In a statement, Bangladeshi police said Rohingyas would not be allowed to travel anywhere outside of their allocated homes, not even to live with family or friends.
Transport operators and drivers have also been urged not to carry refugees, with landlords told not to rent out any property to them.
Analysts say the government wants to stop the Rohingya from disappearing into the general population and to keep them visible, in the hope of returning them to Myanmar - or even a third country.
What do we know about the new shelters?
According to Bangladesh's Daily Star newspaper, the new shelters will be on a site covering about 8 sq km (3 sq miles) of land, close to established camps which have been overwhelmed by arrivals from Myanmar.
A total of 8,500 temporary toilets will be built and 14 "makeshift warehouses" will be set up near the shelters, the paper says.
The new shelters are meant to be built within 10 days.
An ambitious plan, but is it plausible?
Jonathan Head, BBC Southeast Asia correspondent
Bangladesh faces a colossal task accommodating the now more than 400,000 Rohingyas who have fled Myanmar. It rightly demands a lot more international support. And that support has been slow in coming.
One reason is the dramatic surge in the numbers of new arrivals in a very short period of time. Another is the politics of aid in southern Bangladesh.
The UN refugee agency is not allowed to deal with the large numbers of Rohingya who are living outside of official refugee camps as they do not want these people to have refugee status. This is why the International Organization for Migration has been given a lead role. It is an agency with expertise in assisting and monitoring migrants but not in running large humanitarian relief efforts.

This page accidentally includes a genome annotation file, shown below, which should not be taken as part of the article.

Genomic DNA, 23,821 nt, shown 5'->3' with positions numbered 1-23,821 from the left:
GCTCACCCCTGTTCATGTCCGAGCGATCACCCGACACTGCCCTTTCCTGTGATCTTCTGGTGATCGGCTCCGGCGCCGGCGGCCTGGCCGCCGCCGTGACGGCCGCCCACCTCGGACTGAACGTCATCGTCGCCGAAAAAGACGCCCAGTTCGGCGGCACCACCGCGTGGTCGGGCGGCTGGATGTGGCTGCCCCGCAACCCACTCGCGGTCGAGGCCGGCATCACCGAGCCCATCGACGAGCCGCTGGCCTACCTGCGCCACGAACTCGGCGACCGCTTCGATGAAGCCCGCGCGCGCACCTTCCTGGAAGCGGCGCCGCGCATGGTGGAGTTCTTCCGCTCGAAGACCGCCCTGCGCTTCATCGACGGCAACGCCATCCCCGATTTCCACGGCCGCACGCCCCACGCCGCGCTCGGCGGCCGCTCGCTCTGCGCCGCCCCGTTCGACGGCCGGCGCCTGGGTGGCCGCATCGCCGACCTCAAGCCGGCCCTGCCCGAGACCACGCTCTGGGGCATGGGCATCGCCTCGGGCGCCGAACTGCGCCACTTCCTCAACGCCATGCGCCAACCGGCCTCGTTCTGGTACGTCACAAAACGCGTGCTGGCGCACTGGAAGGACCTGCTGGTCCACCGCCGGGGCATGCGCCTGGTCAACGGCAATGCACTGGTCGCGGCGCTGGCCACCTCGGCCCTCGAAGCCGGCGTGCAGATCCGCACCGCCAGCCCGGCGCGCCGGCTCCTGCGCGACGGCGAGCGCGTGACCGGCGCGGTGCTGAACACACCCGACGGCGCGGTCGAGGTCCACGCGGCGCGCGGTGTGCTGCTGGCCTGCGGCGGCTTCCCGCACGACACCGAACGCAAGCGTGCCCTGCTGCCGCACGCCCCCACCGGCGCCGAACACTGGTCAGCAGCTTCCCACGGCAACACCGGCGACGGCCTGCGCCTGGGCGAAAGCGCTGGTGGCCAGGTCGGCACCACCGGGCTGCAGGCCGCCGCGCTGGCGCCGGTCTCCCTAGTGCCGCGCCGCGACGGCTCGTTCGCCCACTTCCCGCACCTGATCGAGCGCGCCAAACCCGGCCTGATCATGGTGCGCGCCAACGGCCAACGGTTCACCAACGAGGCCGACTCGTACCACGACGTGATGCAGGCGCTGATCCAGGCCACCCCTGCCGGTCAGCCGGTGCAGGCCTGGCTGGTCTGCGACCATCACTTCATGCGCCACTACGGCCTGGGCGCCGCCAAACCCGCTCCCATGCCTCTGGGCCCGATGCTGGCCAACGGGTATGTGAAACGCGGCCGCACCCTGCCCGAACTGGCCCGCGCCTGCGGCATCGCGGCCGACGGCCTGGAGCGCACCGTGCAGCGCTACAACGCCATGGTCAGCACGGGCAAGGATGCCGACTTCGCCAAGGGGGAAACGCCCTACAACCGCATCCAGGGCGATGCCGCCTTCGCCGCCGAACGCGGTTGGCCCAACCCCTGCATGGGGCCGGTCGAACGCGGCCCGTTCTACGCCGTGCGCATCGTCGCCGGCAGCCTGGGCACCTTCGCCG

In this context, the plan to build 14,000 homes, and 8,000 latrines is ambitious. The ten-day timescale set by the government seems unrealistic. In reality, many tens of thousands of Rohingyas are surviving with no shelter and little food, with more arriving every day. No-one has yet drawn up a plausible plan for assisting them all.
How is the crisis affecting Myanmar-Bangladesh relations?
Tensions have been mounting, with Bangladesh's Prime Minister Sheikh Hasina heading to the UN General Assembly on Saturday to ask for more pressure to be put on Myanmar to help deal with the crisis.
The UN Security Council has appealed to Myanmar to stop the violence but no sanctions have been imposed.
Bangladesh has also lodged a formal protest with Myanmar about its use of military drones and helicopters which, it alleges, have violated Bangladeshi airspace on three days in the past week.
Bangladesh described their use as "provocative". Myanmar denies the allegation.
The two countries have also locked horns over the issue of landmines, with Myanmar denying Bangladesh accusations that its army is planting them on the border to prevent refugees from returning.